Summary (Magill's Survey of World Literature, Revised Edition)
An Essay on Criticism was published when Pope was relatively young. The work remains, however, one of the best-known commentaries on literary criticism. Although the work treats literary criticism in particular and thus relies heavily upon ancient authors as type masters, Pope still extends this criticism to general judgment about all walks of life. He demonstrates that true genius and judgment are innate gifts of heaven; at the same time, he argues, many possess the seeds of these gifts, such that with proper training they can be developed. His organization takes on a very simple structure: the general qualities of a critic; the particular laws by which he judges a work; and the ideal character of a critic.
Part 1 begins with Pope’s heavy indictment of false critics. In doing so, he suggests that critics often are partial to their own judgment, judgment deriving, of course, from nature, like that of the poet’s genius. Nature provides everyone with some taste, which may in the end help the critic to judge properly. Therefore, the first job of the critic is to know himself or herself, his or her own judgments, his or her own tastes and abilities.
The second task of the critic is to know nature. Nature, to Pope, is a universal force, an ideal sought by critic and poet alike, an ideal that must be discovered by the critic through a careful balance of wit and judgment, of imaginative invention and deliberate reason. The rules of...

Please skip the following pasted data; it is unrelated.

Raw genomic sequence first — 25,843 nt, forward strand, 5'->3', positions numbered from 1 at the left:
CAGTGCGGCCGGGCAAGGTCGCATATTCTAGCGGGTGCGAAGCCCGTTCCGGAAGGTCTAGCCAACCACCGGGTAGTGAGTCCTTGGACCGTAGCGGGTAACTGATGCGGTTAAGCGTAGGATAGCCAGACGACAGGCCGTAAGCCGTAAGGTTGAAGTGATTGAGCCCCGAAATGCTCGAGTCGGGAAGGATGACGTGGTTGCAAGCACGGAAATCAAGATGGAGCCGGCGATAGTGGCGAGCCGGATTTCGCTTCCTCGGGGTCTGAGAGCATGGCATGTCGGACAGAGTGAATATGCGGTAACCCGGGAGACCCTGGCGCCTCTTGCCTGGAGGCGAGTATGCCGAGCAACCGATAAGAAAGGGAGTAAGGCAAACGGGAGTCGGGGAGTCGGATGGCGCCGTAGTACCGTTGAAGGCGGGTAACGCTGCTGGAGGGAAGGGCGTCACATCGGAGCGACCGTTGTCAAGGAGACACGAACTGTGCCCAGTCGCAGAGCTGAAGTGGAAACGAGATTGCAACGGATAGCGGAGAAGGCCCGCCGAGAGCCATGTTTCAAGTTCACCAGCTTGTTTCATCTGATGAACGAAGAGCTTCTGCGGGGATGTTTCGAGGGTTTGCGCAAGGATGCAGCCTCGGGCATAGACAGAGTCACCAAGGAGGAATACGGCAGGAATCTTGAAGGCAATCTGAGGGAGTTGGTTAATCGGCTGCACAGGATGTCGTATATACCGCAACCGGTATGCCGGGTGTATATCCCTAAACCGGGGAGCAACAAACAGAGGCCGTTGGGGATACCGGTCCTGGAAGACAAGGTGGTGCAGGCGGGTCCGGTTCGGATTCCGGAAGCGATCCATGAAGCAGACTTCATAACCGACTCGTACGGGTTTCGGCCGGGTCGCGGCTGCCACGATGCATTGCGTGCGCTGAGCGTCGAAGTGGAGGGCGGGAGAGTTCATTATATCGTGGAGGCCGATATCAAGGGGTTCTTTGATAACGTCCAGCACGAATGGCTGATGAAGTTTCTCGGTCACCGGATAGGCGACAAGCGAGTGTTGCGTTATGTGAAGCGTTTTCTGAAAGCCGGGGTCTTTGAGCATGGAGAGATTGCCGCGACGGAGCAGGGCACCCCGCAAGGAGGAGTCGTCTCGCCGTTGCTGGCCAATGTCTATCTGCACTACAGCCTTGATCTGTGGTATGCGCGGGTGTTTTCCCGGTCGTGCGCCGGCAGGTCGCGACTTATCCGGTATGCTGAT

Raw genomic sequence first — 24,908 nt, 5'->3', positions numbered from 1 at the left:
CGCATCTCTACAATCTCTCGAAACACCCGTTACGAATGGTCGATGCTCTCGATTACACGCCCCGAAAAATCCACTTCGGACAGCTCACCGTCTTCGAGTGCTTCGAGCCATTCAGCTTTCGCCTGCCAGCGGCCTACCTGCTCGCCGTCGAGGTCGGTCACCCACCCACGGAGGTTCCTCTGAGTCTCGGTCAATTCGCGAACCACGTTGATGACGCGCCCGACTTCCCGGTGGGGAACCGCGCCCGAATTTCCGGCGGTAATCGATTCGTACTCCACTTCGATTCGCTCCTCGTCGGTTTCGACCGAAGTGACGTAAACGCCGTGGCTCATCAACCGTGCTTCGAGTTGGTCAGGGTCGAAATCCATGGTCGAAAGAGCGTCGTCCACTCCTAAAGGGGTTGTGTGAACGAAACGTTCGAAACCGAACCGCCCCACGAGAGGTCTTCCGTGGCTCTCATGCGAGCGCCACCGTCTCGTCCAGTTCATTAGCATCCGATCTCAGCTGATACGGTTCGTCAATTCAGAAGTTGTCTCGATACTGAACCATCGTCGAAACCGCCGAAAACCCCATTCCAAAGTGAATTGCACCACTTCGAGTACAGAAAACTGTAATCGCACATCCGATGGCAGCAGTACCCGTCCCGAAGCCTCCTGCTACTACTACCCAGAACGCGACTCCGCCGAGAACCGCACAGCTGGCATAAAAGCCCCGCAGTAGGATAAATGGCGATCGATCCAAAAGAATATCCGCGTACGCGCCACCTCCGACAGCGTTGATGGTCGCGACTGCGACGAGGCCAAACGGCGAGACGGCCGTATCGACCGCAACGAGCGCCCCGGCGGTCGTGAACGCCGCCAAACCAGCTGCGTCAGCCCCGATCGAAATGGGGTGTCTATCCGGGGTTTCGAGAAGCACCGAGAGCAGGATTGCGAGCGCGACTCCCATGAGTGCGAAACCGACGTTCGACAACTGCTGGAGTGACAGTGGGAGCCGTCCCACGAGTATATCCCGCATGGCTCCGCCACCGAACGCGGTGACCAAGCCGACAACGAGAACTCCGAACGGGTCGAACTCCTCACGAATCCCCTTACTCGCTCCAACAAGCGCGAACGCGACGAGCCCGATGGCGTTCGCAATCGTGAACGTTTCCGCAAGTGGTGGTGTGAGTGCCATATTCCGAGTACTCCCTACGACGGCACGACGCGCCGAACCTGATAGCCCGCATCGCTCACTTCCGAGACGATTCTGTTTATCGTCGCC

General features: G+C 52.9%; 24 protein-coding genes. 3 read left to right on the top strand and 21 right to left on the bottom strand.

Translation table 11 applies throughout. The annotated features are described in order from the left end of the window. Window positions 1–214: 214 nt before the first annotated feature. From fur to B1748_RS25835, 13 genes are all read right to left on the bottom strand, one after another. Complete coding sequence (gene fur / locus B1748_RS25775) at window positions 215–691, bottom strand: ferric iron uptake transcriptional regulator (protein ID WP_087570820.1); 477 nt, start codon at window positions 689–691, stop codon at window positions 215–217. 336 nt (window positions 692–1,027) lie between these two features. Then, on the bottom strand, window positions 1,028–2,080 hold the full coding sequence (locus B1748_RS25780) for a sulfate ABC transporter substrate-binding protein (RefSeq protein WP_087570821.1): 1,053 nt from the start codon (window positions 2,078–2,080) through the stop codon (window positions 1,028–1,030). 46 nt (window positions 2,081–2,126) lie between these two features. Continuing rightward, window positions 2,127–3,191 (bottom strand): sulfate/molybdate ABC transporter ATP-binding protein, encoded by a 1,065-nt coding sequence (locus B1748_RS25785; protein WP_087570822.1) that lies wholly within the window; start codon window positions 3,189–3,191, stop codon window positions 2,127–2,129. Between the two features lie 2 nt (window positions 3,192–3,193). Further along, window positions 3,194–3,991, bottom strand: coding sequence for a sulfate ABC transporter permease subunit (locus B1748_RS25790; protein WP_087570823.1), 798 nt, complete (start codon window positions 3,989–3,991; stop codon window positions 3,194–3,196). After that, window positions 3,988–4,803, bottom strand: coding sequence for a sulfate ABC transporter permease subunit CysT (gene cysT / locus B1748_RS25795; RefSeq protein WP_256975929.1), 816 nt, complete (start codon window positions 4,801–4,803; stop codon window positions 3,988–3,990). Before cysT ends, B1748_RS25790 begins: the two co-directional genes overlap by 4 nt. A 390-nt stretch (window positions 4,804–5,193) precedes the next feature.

(The entire section is 762 words.)
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Summary (Masterplots, Fourth Edition)
Published when Alexander Pope was twenty-two years of age, An Essay on Criticism remains one of the best known discussions of literary criticism, of its ends and means, in the English language. It is the source of numerous familiar epigrams known to the reading public. Pope was young when he wrote the work; existing evidence points to 1708 or 1709 as the probable period of composition. Pope wrote of its composition: “The things that I have written fastest, have always pleased the most. I wrote the Essay on Criticism fast; for I had digested all the matter in prose, before I began upon it in verse.”
Although Pope may seem to rely too heavily upon the authority of the ancient authors as literary masters, he recognizes, as many readers fail to note, the “grace beyond the reach of art” that no model can teach. True genius and judgment are innate gifts of heaven, as Pope says, but many people possess the seeds of taste and judgment that, with proper training, may flourish. The genius of the ancients cannot be imitated, but their principles may be.
The poem is structured in three parts: the general qualities of a critic; the particular laws by which a critic judges a work; and the ideal character of a critic. Part 1 opens with Pope’s indictment of the false critic. He remarks that as poets may be prejudiced about their own merits, so critics can be partial to their own judgment. Judgment, or “true taste,” derives from...
(The entire section is 1972 words.)